In fact, one of the main ideas in Getting Things Done is getting everything out of your busy mind so that you can focus on here and now, which is in line with this idea. So I spent some time digging into the less tangible aspects of productivity – not the mechanics of how to organise your life with lists, reviews, actions & projects, but rather the practical side of how you can change your life to become happier and more productive without it becoming a drain. In this blog post I’ll share some of the positive ideas & thoughts I’ve found, so that if you are interested you can use this to help you work towards your own Zen-like state of mind.Read More
For the last month or so, my wife and I have been using a CurrentCost meter to track our electricity usage – with a view to helping the planet as well as the more direct benefit of reducing our electricity usage in the face of pending increased utility costs as part of the so-called “credit crunch”.
The meters cost around £40 and have a small box that clips onto the wire by your electricity meter (no wiring necessary). This box wirelessly transmits the current power usage to a display unit which can be anywhere in the house (We have it in the kitchen so we see it regularly) and displays your current usage in Watts. The display unit is programmed with the price you pay per kWh (typically 9p) so it can calculate what your cost is for today, this week or this month (if you continue the current level of usage)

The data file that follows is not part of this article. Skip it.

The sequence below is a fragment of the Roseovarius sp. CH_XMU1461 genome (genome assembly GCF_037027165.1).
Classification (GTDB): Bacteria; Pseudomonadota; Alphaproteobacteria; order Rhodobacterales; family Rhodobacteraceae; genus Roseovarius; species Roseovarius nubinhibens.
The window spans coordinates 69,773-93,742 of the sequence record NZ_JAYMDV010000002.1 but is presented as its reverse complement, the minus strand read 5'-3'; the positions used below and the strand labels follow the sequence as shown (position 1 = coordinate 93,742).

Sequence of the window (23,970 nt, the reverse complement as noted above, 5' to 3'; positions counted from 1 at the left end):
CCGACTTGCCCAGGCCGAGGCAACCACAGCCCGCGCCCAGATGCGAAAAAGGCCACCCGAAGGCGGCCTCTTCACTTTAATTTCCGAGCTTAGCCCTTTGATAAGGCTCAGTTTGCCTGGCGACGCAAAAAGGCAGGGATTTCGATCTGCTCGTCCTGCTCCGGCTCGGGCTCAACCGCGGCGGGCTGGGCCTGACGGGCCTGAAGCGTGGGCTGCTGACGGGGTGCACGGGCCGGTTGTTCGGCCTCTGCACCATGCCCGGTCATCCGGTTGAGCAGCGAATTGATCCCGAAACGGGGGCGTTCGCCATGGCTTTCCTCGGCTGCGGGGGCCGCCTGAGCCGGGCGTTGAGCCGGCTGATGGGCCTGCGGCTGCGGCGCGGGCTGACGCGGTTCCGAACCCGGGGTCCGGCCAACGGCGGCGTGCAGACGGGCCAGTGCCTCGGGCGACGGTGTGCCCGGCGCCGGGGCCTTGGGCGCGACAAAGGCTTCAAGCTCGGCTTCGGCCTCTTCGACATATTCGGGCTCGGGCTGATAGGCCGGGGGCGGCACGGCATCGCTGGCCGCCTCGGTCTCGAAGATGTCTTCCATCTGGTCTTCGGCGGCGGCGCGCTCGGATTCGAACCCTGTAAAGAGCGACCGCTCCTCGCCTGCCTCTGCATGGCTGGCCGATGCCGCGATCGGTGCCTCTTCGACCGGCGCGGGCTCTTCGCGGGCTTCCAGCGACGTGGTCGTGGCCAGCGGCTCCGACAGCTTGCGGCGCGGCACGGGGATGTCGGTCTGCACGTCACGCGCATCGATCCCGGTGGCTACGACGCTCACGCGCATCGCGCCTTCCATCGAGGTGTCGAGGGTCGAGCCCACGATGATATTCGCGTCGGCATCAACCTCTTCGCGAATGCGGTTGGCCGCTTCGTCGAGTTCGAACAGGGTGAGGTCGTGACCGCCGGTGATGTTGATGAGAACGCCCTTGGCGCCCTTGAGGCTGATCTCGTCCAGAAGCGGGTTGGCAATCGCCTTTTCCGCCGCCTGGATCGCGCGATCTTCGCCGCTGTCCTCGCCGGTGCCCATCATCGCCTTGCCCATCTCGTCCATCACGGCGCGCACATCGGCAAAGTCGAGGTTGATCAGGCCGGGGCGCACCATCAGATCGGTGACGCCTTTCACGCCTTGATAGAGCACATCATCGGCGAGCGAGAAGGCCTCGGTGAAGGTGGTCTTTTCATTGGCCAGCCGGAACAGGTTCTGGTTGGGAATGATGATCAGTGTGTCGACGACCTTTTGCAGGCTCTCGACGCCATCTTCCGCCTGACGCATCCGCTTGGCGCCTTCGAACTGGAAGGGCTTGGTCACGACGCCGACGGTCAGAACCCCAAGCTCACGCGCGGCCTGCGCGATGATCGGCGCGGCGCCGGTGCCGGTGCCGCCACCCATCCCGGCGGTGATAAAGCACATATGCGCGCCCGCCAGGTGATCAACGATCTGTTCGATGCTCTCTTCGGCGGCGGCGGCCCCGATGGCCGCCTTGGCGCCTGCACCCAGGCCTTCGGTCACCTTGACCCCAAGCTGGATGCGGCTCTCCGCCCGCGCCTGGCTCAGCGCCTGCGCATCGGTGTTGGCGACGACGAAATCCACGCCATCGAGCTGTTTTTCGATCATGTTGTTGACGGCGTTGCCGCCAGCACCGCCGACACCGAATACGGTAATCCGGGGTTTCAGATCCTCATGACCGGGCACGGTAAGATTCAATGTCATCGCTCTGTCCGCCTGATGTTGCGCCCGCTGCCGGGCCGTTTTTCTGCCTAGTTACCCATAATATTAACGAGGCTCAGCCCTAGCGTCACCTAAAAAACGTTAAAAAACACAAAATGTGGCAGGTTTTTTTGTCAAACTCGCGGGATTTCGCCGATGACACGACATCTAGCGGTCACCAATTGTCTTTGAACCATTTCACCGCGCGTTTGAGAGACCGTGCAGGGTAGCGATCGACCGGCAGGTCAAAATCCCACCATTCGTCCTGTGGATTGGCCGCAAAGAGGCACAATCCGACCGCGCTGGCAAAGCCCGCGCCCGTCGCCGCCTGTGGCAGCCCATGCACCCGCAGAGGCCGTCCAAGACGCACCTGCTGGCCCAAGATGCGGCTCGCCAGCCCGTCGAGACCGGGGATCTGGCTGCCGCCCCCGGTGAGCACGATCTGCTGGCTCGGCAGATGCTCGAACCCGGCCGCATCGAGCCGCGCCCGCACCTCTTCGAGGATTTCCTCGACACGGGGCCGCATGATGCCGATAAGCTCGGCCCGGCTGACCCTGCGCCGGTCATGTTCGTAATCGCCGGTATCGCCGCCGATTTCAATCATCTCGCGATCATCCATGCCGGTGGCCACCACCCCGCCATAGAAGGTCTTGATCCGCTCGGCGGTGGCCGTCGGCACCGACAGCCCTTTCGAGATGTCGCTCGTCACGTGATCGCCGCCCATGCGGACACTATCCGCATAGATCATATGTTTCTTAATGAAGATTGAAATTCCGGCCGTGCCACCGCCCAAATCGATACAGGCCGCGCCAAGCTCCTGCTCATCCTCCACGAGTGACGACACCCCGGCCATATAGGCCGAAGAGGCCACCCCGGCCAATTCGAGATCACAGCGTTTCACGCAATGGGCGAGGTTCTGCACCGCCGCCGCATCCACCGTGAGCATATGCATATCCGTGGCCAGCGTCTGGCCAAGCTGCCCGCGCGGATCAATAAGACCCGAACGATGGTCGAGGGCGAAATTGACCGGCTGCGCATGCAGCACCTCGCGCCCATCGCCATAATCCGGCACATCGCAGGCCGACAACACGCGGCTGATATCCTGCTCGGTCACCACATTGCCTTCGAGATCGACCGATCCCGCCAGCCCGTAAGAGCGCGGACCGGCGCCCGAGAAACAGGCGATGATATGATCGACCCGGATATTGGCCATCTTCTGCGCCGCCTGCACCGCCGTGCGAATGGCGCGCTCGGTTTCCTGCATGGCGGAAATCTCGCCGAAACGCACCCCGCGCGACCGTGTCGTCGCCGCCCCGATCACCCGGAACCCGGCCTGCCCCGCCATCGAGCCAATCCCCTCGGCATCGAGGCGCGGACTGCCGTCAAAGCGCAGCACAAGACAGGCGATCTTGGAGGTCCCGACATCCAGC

Lots of people are getting into exporting the data to draw graphs and publish their usage stats online, and all manner of other interesting things. I haven’t got this deep into it yet, but I have learnt a great deal by becoming more aware of my own electricity usage. I thought I would share some of this knowledge in the form of some electricity saving tips.
1. Watts means pounds
One of the first benefits of using the meter is suddenly watts have a real tangible meaning.Read More
I’ve just listened to episode 39 of The Productivity Show, where the host, Tony (sorry I don’t know his last name) interviewed Doug Fisher of Mission Control, which is another productivity methodology to add to your productivity toolbox alongside Getting Things Done, Do It Tomorrow, and the others.
I haven’t fully digested the technique yet but I did pick out some really interesting ideas that I think might help me be more productive, so I thought I’d share them here.
Getting everything done is impossible!
The first was the idea that in many of these systems we are subconsciously saying that we should get everything done, and that we are failing if we don’t. We need to be realistic and realise that we will never get everything done, so once we can accept and believe that, that will be a great stress relief. In other words – making a conscious choice about what you are aren’t doing gives you more control and puts you more at ease.
I can certainly identify with this myself.. As someone who has been dabbling with productivity methods and tweaks for two and a bit years now, I have just started to come to this realisation myself. This is a world full of stimulating, interesting and appealing ideas, activities and so on, not to mention all the things we need to do or feel we should do – no wonder that productivity is becoming such a hot topic, we are basically trying to find coping strategies for dealing with information overload and the feeling that “There’s never enough time”.Read More